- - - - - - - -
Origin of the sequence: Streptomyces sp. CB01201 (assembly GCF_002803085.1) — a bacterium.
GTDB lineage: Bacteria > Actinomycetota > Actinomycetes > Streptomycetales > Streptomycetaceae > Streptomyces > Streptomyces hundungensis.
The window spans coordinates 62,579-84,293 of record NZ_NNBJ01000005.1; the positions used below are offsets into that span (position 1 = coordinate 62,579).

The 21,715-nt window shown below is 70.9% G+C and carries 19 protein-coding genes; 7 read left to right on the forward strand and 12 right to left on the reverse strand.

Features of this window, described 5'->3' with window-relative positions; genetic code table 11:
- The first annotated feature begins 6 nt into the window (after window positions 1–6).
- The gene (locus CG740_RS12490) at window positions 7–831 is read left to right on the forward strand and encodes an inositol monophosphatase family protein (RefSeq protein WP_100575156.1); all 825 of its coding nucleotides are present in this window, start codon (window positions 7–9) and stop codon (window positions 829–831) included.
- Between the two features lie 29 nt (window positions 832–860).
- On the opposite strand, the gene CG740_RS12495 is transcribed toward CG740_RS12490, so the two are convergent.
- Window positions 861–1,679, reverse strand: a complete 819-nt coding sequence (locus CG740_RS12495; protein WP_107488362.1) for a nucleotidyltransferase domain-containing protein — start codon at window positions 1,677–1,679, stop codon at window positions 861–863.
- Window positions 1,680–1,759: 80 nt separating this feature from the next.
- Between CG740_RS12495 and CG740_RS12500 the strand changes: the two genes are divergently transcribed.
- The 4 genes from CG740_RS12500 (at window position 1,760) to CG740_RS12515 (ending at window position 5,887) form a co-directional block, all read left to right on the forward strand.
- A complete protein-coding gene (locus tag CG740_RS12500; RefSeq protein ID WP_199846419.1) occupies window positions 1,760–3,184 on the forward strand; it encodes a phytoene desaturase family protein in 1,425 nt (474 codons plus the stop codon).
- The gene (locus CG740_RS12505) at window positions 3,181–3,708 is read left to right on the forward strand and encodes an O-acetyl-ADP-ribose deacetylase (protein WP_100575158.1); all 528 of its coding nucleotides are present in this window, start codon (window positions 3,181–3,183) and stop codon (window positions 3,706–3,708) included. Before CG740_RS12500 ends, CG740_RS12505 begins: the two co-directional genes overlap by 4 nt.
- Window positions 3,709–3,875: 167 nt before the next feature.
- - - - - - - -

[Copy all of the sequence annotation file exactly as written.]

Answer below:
Origin of the sequence: Streptomyces sp. CB01201 (assembly GCF_002803085.1) — a bacterium.
GTDB lineage: Bacteria > Actinomycetota > Actinomycetes > Streptomycetales > Streptomycetaceae > Streptomyces > Streptomyces hundungensis.
The window spans coordinates 62,579-84,293 of record NZ_NNBJ01000005.1; the positions used below are offsets into that span (position 1 = coordinate 62,579).

The 21,715-nt window shown below is 70.9% G+C and carries 19 protein-coding genes; 7 read left to right on the forward strand and 12 right to left on the reverse strand.

Features of this window, described 5'->3' with window-relative positions; genetic code table 11:
- The first annotated feature begins 6 nt into the window (after window positions 1–6).
- The gene (locus CG740_RS12490) at window positions 7–831 is read left to right on the forward strand and encodes an inositol monophosphatase family protein (RefSeq protein WP_100575156.1); all 825 of its coding nucleotides are present in this window, start codon (window positions 7–9) and stop codon (window positions 829–831) included.
- Between the two features lie 29 nt (window positions 832–860).
- On the opposite strand, the gene CG740_RS12495 is transcribed toward CG740_RS12490, so the two are convergent.
- Window positions 861–1,679, reverse strand: a complete 819-nt coding sequence (locus CG740_RS12495; protein WP_107488362.1) for a nucleotidyltransferase domain-containing protein — start codon at window positions 1,677–1,679, stop codon at window positions 861–863.
- Window positions 1,680–1,759: 80 nt separating this feature from the next.
- Between CG740_RS12495 and CG740_RS12500 the strand changes: the two genes are divergently transcribed.
- The 4 genes from CG740_RS12500 (at window position 1,760) to CG740_RS12515 (ending at window position 5,887) form a co-directional block, all read left to right on the forward strand.
- A complete protein-coding gene (locus tag CG740_RS12500; RefSeq protein ID WP_199846419.1) occupies window positions 1,760–3,184 on the forward strand; it encodes a phytoene desaturase family protein in 1,425 nt (474 codons plus the stop codon).
- The gene (locus CG740_RS12505) at window positions 3,181–3,708 is read left to right on the forward strand and encodes an O-acetyl-ADP-ribose deacetylase (protein WP_100575158.1); all 528 of its coding nucleotides are present in this window, start codon (window positions 3,181–3,183) and stop codon (window positions 3,706–3,708) included. Before CG740_RS12500 ends, CG740_RS12505 begins: the two co-directional genes overlap by 4 nt.
- Window positions 3,709–3,875: 167 nt before the next feature.